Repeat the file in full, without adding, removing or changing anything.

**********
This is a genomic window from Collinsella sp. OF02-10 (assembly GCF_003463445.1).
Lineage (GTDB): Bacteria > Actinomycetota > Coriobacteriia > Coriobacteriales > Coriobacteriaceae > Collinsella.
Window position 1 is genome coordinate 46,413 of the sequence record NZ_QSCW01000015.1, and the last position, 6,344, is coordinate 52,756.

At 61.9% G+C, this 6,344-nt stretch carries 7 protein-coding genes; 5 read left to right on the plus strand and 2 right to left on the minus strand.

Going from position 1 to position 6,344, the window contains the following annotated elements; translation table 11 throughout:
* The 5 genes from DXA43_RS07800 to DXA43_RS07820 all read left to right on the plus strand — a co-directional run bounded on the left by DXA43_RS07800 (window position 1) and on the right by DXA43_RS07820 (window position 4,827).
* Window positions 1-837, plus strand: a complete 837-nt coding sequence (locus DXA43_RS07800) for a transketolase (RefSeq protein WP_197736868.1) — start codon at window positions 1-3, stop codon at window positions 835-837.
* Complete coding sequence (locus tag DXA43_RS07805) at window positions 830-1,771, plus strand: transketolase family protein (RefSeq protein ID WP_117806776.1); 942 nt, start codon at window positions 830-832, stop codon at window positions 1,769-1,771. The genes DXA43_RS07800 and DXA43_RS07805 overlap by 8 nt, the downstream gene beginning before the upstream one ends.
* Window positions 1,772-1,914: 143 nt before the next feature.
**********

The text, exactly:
This is a genomic window from Collinsella sp. OF02-10 (assembly GCF_003463445.1).
Lineage (GTDB): Bacteria > Actinomycetota > Coriobacteriia > Coriobacteriales > Coriobacteriaceae > Collinsella.
Window position 1 is genome coordinate 46,413 of the sequence record NZ_QSCW01000015.1, and the last position, 6,344, is coordinate 52,756.

At 61.9% G+C, this 6,344-nt stretch carries 7 protein-coding genes; 5 read left to right on the plus strand and 2 right to left on the minus strand.

Going from position 1 to position 6,344, the window contains the following annotated elements; translation table 11 throughout:
* The 5 genes from DXA43_RS07800 to DXA43_RS07820 all read left to right on the plus strand — a co-directional run bounded on the left by DXA43_RS07800 (window position 1) and on the right by DXA43_RS07820 (window position 4,827).
* Window positions 1-837, plus strand: a complete 837-nt coding sequence (locus DXA43_RS07800) for a transketolase (RefSeq protein WP_197736868.1) — start codon at window positions 1-3, stop codon at window positions 835-837.
* Complete coding sequence (locus tag DXA43_RS07805) at window positions 830-1,771, plus strand: transketolase family protein (RefSeq protein ID WP_117806776.1); 942 nt, start codon at window positions 830-832, stop codon at window positions 1,769-1,771. The genes DXA43_RS07800 and DXA43_RS07805 overlap by 8 nt, the downstream gene beginning before the upstream one ends.
* Window positions 1,772-1,914: 143 nt before the next feature.